Step 3: Find a solution. As adults we are really quick to jump in with solutions to our kids’ problems…I mean we are older and wiser. If you give this a try, use patience (and of course bite your tongue) I promise you will be so impressed with the brilliant solutions young kids can come up with. All they need is a little guidance and some time to think. “Now that we know what the problem is, all we have to do is find a solution.” Direct your question to one kid first. “What solution can you think of for this problem?”
Step 4: Repeat the solution. It doesn’t matter what your kid says, it’s a solution. Might not be a working solution, but it is an idea that should be respected. “Oh, okay. Your solution is that you play with the shovel all day and he digs with his hands.” Once she confirms that is what she suggested turn to the other kid. “She suggested that she will use the shovel all day and you can dig with your hands…does that work for you?”
Step 5: Another solution. Because the two children are working together to solve a problem they always have the right to refuse a solution. It needs to be done respectfully. “No, that idea does not work for me.” You will then acknowledge their right to decline the offer, and ask them to offer up their own ideas. “That idea doesn’t work for you. What solution can you think of?”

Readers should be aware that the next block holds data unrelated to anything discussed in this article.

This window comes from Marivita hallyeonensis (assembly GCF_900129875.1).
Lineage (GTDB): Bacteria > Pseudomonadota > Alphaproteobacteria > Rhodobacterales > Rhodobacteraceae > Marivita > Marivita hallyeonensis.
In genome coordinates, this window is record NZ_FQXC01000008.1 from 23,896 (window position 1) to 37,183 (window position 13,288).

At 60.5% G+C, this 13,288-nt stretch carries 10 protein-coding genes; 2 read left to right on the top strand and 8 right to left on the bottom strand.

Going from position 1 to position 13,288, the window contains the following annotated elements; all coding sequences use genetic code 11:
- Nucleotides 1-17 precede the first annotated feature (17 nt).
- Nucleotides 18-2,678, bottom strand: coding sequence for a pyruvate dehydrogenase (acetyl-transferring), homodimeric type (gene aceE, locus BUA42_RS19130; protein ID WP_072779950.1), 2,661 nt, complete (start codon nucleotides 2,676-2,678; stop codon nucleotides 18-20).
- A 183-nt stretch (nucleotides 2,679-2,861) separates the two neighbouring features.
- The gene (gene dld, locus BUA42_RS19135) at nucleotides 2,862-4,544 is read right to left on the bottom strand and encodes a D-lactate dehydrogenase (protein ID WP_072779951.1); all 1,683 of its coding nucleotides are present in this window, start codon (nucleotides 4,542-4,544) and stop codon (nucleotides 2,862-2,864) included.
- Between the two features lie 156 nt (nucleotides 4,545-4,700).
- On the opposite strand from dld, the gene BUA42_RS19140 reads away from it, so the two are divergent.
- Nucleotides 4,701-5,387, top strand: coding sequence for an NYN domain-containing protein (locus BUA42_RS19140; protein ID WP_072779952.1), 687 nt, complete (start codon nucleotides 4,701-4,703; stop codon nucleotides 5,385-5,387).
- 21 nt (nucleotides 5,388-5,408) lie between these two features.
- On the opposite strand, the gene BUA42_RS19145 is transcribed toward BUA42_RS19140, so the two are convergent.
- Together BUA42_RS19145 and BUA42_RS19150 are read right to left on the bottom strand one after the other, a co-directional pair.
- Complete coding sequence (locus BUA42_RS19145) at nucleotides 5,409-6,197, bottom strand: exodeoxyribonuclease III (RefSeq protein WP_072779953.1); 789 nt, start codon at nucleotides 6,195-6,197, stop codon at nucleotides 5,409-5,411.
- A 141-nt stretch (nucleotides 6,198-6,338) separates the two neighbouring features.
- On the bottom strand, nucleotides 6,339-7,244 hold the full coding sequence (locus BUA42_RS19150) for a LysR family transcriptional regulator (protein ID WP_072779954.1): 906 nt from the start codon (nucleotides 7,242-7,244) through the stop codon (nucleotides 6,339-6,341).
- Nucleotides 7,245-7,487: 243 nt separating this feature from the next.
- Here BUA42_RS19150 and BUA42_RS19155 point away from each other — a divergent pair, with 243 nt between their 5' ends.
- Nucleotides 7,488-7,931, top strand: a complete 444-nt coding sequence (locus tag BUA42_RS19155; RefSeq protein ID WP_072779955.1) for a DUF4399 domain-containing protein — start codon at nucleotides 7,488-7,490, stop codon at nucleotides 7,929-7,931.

***Important note. This part of the process can go on for a long time, but the outcome is worth the effort. If you come to a stand off and solutions are not coming, simply take a break. “I’ll tell you what, I have to go over here for a bit, you keep thinking. When you have a solution that works for both of you I would love to hear it.” MAKE SURE TO TAKE THE ITEM WITH YOU!***
Step 6: The solution. Eventually one of two things will happen; one kid will decide they don’t care that much about the item, or one kid will come up with a solution that brings an instant smile to their face. (They realize they’re brilliant!) Once the other kid agrees all that’s left is the confirmation.
Step 7: Repeat the problem and solution… just to make sure everyone understands. “So the problem was that he wanted the shovel and she wanted the shovel. The solution that you both agree on is that he will play with the shovel until his hole is done and then he will bring it over to you. Is that correct?”
The beauty is that since the kids came up with the solution they are far more likely to stick to it. You should still pay attention and make sure both kids are sticking to the agreement but 9.5 times out of 10 everyone will walk away happy. (Lucky, Lucky Mommy!)
P.S. Don’t forget to stop by my little blog to see what Jamie added to our camping lesson plan.
Jill is a stay at home mom who loves to learn…and teach. I started amomwithalessonplan.com to share some of the ideas that I really enjoy with my kids. I want Moms (and Dads) to know that adding a little learning to playtime is fun and easy.